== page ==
Life-writing in the History of Archaeology
Edited by Clare Lewis and Gabriel Moshenska
Life-writing is a vital part of the history of archaeology, and a growing field of scholarship within the discipline. The lives of archaeologists are entangled with histories of museums and collections, developments in science and scholarship, and narratives of nationalism and colonialism into the present. In recent years life-writing has played an important role in the surge of new research in the history of archaeology, including ground-breaking studies of discipline formation, institutionalisation, and social and intellectual networks. Sources such as diaries, wills, film, and the growing body of digital records are powerful tools for highlighting the contributions of hitherto marginalised archaeological lives including many pioneering women, hired labourers and other ‘hidden hands’.
This book brings together critical perspectives on life-writing in the history of archaeology from leading figures in the field. These include studies of archive formation and use, the concept of ‘dig-writing’ as a distinctive genre of archaeological creativity, and reviews of new sources for already well-known lives. Several chapters reflect on the experience of life-writing, review the historiography of the field, and assess the intellectual value and significance of life-writing as a genre. Together, they work to problematise underlying assumptions about this genre, foregrounding methodology, social theory, ethics and other practice-focused frameworks in conscious tension with previous practices.
Gabriel Moshenska is Associate Professor in Public Archaeology at UCL Institute of Archaeology.
Clare Lewis is a lecturer (teaching) in Arts and Sciences at UCL.
List of figures and tables
List of contributors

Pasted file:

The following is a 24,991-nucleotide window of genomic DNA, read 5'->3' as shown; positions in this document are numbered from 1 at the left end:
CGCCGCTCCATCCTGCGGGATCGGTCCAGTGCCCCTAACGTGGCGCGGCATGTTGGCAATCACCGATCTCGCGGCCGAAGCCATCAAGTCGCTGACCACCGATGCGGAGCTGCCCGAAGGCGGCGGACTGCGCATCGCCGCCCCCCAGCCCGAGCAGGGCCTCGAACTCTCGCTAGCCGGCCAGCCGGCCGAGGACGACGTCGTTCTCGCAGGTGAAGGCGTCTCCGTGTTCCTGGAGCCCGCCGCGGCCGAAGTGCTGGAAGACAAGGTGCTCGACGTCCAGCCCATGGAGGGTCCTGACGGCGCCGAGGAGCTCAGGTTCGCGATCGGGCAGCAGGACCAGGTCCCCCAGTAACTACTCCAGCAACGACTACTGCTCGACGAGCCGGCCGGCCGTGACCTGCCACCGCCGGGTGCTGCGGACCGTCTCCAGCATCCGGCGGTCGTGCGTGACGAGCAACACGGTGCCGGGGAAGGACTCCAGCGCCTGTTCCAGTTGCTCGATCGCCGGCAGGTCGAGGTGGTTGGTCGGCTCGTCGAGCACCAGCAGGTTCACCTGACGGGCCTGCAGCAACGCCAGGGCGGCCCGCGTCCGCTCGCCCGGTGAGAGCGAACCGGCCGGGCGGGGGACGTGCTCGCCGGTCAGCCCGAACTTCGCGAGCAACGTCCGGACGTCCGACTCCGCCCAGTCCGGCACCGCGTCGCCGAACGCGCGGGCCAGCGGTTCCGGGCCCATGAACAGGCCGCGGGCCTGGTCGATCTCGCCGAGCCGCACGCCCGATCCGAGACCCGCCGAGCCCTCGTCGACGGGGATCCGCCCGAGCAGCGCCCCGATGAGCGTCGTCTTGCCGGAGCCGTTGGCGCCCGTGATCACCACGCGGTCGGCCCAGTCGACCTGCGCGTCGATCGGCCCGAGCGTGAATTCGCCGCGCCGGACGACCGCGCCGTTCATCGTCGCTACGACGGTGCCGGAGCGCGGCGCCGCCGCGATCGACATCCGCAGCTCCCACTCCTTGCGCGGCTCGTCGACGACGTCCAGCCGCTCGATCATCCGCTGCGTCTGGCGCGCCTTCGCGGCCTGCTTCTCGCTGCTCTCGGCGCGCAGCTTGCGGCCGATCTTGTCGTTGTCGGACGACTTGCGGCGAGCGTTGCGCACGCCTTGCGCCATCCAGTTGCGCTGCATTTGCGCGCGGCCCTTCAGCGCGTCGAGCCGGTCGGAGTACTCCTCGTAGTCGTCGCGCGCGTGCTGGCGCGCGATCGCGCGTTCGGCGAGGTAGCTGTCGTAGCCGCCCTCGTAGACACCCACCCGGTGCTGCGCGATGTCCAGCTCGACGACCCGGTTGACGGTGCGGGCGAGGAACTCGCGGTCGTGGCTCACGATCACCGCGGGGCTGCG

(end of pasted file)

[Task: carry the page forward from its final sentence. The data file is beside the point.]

Gabriel Moshenska and Clare Lewis
Part I: Critical perspectives
1 Biography in science studies and the historiography of archaeology: Some methodological guidelines
2 A plea for 'higher criticism' in disciplinary history: Life-writing sources in the history of German-speaking Egyptology
Thomas L. Gertzen
3 Toward a prosopography of archaeology from the margins
Thea De Armond
4 Crafting an institution, reshaping a discipline: Intellectual biography, the archive and philanthropic culture
5 An epistolary corpus: Beyond the margins of ‘official’ archives, T.E. Peet’s First World War correspondence
6 Archaeology, social networks and lives: ‘Dig writing’ and the history of archaeology
Part II: Sources and networks
7 The accidental linguist: Herbert Thompson’s contribution to Egyptian language studies traced through his archive Catherine Ansorge
8 Margerie Venables Taylor (1881-1963): An unsung heroine of Roman Britain?
Martha Lovell Stewart
9 Father Alfred-Louis Delattre (1850-1932) versus Paul Gauckler (1866-1911): The struggle to control archaeology at Carthage at the turn of the twentieth century
10 Hugh Falconer: botanist, palaeontologist, controversialist
11 Personal and professional networks in early nineteenth-century Egyptology: The letters of Conrad Leemans to Thomas Pettigrew
12 Life-writing Vere Gordon Childe from secret surveillance files
Part III: Reflections on practice
13 Alternative narratives in the history of archaeology: Exploring diaries as a form of reflexivity
Oscar Moro Abadía
14 Archaeologists, curators, collectors and donors: reflecting on the past through archaeological lives
15 The ghosts of Mary Ann Severn Newton: Grief, an imagined life and (auto)biography
Format: Open Access PDF
1 B&W table, 1 line drawing, 2 B&W line drawings, 22 colour photo/halftones, 23 colour illustrations, 27 B&W photo/halftones, 3 diagrams, and 31 B&W illustrations
Copyright: © 2023
Publication: July 10, 2023